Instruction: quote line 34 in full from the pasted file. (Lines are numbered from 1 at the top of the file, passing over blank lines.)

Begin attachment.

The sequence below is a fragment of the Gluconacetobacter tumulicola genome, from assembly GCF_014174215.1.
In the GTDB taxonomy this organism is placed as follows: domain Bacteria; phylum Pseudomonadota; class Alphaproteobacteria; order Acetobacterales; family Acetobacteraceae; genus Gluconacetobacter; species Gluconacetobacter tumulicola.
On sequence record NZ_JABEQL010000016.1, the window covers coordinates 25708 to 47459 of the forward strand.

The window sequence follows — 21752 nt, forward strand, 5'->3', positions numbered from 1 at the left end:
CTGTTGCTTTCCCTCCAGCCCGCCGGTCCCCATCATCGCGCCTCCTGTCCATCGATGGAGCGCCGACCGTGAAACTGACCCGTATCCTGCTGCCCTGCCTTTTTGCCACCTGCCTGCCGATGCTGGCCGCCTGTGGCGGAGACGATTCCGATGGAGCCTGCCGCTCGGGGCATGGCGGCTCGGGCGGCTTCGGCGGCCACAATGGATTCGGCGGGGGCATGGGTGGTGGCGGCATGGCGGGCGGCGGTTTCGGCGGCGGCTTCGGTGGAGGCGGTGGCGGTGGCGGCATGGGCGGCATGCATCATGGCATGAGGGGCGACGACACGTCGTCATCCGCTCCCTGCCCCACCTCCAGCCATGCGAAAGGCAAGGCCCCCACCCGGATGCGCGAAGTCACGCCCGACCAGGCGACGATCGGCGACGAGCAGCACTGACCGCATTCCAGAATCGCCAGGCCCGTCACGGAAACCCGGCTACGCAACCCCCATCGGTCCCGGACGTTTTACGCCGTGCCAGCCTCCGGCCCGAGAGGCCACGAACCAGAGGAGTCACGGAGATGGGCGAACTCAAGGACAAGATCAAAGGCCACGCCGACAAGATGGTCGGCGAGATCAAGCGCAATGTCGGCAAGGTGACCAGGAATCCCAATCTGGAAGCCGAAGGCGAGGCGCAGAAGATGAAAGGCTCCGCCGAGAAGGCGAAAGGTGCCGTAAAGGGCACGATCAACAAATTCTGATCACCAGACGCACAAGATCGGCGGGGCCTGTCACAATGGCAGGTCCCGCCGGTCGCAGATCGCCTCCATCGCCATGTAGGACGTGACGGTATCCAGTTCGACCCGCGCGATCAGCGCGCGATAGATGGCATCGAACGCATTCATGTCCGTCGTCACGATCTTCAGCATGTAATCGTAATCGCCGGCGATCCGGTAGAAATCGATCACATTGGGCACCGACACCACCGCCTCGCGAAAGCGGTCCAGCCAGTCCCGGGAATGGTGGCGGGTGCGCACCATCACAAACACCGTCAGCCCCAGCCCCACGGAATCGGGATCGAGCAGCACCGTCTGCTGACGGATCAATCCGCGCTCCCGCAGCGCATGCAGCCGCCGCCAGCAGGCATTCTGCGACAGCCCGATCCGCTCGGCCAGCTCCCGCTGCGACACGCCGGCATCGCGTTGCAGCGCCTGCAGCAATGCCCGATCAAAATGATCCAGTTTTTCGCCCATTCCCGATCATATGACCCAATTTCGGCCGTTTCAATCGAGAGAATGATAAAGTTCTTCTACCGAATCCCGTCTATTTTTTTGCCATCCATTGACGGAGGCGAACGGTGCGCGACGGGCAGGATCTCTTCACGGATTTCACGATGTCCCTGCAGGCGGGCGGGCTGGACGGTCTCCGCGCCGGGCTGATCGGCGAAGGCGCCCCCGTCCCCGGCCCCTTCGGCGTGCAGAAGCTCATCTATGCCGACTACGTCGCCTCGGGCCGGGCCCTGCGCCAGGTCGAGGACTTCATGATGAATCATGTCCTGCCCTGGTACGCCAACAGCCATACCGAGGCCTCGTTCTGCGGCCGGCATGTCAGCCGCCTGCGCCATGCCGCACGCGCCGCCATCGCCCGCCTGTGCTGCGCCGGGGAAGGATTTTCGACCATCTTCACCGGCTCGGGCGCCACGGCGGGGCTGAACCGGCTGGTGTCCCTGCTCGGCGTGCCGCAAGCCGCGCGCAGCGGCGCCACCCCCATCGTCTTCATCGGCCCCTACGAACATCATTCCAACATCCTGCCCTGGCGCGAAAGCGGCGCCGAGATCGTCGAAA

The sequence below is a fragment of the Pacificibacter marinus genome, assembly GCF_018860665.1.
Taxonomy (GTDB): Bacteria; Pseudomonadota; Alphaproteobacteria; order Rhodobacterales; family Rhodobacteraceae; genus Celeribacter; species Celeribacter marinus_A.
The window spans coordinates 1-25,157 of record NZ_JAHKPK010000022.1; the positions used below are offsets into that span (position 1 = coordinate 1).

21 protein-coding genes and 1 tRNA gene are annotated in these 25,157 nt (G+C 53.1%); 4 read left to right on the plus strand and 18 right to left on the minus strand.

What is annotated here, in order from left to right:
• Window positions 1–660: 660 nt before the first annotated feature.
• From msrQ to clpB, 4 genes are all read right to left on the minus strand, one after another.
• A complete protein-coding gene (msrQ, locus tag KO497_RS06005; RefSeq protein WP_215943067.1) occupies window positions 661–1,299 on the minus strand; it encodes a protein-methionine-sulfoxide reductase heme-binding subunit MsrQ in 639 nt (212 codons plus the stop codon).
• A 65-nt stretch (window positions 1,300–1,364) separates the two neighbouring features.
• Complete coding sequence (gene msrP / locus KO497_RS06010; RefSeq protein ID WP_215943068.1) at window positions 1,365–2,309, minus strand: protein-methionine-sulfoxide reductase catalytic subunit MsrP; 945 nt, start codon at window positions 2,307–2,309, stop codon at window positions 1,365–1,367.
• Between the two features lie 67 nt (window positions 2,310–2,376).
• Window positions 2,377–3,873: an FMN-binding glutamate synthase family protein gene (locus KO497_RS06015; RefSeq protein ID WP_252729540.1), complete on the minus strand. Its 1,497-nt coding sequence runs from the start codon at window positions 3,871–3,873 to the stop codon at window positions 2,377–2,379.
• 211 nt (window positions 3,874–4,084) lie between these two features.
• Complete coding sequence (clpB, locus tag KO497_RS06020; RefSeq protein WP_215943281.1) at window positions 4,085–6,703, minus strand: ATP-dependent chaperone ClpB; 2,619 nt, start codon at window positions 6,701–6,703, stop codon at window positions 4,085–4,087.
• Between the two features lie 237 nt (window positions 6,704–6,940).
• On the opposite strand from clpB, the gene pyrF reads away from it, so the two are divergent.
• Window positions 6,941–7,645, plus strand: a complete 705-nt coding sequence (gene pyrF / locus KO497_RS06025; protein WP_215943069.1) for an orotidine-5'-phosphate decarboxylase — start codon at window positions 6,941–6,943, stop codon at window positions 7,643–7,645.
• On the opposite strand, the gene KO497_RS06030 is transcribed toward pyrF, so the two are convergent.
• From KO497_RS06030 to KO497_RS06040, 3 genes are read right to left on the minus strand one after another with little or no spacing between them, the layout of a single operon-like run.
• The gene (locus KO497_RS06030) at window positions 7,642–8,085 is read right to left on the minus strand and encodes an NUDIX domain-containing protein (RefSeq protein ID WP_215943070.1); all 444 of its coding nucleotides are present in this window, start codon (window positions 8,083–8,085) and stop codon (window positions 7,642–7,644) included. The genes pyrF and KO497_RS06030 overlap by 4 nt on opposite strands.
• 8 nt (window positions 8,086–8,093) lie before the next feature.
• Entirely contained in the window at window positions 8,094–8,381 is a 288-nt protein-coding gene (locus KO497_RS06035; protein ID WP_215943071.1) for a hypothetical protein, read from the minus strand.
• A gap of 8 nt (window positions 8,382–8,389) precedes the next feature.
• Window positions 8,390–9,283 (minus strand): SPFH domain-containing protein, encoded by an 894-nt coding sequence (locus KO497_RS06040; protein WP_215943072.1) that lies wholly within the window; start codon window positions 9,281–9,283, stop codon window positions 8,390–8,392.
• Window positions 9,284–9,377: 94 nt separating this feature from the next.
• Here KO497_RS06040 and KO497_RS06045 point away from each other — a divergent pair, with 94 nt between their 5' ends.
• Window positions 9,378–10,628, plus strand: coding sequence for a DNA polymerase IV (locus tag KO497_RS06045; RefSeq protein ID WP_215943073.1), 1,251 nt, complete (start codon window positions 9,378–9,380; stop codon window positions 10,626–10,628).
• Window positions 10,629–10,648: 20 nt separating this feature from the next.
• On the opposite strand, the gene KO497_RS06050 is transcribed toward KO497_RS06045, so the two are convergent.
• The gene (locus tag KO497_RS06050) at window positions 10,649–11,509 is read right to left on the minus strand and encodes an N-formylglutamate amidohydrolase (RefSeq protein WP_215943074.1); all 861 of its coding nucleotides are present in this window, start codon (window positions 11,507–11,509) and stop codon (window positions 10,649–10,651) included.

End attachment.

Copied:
• On the opposite strand, the gene KO497_RS06050 is transcribed toward KO497_RS06045, so the two are convergent.